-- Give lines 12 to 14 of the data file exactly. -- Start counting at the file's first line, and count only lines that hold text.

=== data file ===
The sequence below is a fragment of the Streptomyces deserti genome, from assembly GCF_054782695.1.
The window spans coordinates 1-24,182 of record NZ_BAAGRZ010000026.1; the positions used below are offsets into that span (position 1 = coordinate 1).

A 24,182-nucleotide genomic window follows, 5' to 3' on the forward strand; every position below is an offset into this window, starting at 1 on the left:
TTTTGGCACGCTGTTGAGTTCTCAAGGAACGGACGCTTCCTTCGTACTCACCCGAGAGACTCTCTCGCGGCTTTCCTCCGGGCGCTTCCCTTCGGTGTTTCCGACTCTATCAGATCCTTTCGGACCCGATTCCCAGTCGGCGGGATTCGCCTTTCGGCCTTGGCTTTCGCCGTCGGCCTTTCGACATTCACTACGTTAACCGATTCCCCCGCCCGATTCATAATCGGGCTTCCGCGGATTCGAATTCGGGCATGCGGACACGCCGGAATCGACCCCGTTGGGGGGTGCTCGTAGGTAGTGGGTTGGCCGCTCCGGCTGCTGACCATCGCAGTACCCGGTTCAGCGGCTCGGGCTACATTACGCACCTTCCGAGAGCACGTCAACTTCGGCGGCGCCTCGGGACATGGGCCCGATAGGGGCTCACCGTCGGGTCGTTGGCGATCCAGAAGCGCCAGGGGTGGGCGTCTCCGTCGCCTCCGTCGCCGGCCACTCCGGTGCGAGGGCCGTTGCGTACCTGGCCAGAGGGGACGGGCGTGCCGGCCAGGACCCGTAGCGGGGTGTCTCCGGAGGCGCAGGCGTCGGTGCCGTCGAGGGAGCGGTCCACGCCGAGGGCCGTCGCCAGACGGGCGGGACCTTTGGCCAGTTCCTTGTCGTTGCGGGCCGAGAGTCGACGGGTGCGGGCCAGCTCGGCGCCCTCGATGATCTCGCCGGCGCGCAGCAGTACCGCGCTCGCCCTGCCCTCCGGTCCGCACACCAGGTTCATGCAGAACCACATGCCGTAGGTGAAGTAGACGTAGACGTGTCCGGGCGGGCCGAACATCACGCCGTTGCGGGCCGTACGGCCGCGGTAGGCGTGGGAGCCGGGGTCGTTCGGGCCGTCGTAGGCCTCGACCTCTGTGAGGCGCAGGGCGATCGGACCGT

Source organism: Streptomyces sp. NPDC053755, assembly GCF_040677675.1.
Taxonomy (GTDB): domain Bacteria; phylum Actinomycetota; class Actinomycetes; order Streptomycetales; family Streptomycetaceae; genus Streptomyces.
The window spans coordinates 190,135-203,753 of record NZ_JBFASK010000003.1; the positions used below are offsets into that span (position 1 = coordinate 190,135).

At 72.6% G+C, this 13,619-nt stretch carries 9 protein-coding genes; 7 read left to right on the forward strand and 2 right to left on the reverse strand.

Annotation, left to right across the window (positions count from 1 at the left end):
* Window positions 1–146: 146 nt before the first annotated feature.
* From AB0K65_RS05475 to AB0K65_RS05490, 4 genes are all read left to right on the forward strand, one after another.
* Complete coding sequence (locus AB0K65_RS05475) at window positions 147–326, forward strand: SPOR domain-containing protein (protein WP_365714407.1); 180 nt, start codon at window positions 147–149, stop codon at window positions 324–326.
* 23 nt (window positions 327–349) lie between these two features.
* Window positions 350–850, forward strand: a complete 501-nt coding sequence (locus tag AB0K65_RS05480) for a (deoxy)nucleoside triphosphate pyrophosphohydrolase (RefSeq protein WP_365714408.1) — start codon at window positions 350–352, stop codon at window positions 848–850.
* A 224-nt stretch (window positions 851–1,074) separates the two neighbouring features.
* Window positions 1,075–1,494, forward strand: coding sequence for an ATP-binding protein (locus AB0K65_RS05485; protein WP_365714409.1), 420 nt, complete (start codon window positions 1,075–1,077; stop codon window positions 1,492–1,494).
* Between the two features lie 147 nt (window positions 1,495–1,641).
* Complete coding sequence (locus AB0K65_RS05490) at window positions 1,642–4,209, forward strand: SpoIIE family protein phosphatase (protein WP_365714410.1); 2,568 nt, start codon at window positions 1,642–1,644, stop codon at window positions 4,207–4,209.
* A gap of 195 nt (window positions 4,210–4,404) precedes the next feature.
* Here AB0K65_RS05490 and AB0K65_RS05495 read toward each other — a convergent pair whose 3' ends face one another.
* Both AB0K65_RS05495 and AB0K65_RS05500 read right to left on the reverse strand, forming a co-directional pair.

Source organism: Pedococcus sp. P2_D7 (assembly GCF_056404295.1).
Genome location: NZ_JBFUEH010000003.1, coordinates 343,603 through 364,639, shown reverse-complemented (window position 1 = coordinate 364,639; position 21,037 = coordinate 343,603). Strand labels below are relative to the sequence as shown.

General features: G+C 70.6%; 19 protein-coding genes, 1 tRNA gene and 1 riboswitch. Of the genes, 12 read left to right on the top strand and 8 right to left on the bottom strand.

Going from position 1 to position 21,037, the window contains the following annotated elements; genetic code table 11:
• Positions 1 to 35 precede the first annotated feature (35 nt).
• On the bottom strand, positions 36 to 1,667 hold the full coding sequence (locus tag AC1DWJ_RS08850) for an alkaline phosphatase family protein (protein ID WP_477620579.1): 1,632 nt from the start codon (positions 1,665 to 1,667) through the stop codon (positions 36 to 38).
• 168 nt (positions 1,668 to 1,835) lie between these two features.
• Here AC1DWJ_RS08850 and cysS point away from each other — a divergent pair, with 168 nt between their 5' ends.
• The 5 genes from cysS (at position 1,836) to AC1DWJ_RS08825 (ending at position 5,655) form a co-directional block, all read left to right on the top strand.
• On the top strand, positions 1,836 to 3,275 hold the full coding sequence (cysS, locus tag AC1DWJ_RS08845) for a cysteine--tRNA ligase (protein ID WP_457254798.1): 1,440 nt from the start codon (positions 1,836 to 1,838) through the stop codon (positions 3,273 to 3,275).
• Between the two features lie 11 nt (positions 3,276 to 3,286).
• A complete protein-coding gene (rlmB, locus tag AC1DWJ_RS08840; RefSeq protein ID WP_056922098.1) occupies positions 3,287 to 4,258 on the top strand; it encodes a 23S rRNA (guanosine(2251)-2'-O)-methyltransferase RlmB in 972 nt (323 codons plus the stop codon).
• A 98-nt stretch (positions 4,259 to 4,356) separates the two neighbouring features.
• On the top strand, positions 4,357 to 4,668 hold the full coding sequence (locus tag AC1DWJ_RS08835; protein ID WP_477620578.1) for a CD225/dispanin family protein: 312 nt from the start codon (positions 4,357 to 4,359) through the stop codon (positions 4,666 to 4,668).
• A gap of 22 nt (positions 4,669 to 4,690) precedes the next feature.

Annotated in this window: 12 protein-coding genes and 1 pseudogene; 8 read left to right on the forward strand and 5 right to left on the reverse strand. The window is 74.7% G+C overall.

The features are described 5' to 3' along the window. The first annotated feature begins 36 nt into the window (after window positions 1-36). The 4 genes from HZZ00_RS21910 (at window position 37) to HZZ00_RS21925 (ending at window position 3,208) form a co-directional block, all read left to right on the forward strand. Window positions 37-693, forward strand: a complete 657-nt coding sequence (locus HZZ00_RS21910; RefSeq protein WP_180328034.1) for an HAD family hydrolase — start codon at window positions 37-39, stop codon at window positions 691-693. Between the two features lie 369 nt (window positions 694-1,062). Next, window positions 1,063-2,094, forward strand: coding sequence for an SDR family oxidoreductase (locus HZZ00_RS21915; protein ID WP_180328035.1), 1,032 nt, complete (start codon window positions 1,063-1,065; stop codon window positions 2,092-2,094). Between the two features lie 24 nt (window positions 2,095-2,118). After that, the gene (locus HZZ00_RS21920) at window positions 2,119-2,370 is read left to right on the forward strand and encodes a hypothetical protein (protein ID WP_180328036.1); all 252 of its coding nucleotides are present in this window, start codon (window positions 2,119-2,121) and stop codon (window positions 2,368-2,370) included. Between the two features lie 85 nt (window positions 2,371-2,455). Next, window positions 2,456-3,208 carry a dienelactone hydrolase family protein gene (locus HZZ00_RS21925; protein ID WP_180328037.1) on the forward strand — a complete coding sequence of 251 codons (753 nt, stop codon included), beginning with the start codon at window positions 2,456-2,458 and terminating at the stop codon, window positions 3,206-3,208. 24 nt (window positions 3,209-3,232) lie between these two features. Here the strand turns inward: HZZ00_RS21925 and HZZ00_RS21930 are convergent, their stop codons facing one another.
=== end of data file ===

* Complete coding sequence (locus AB0K65_RS05475) at window positions 147–326, forward strand: SPOR domain-containing protein (protein WP_365714407.1); 180 nt, start codon at window positions 147–149, stop codon at window positions 324–326.
* 23 nt (window positions 327–349) lie between these two features.
* Window positions 350–850, forward strand: a complete 501-nt coding sequence (locus tag AB0K65_RS05480) for a (deoxy)nucleoside triphosphate pyrophosphohydrolase (RefSeq protein WP_365714408.1) — start codon at window positions 350–352, stop codon at window positions 848–850.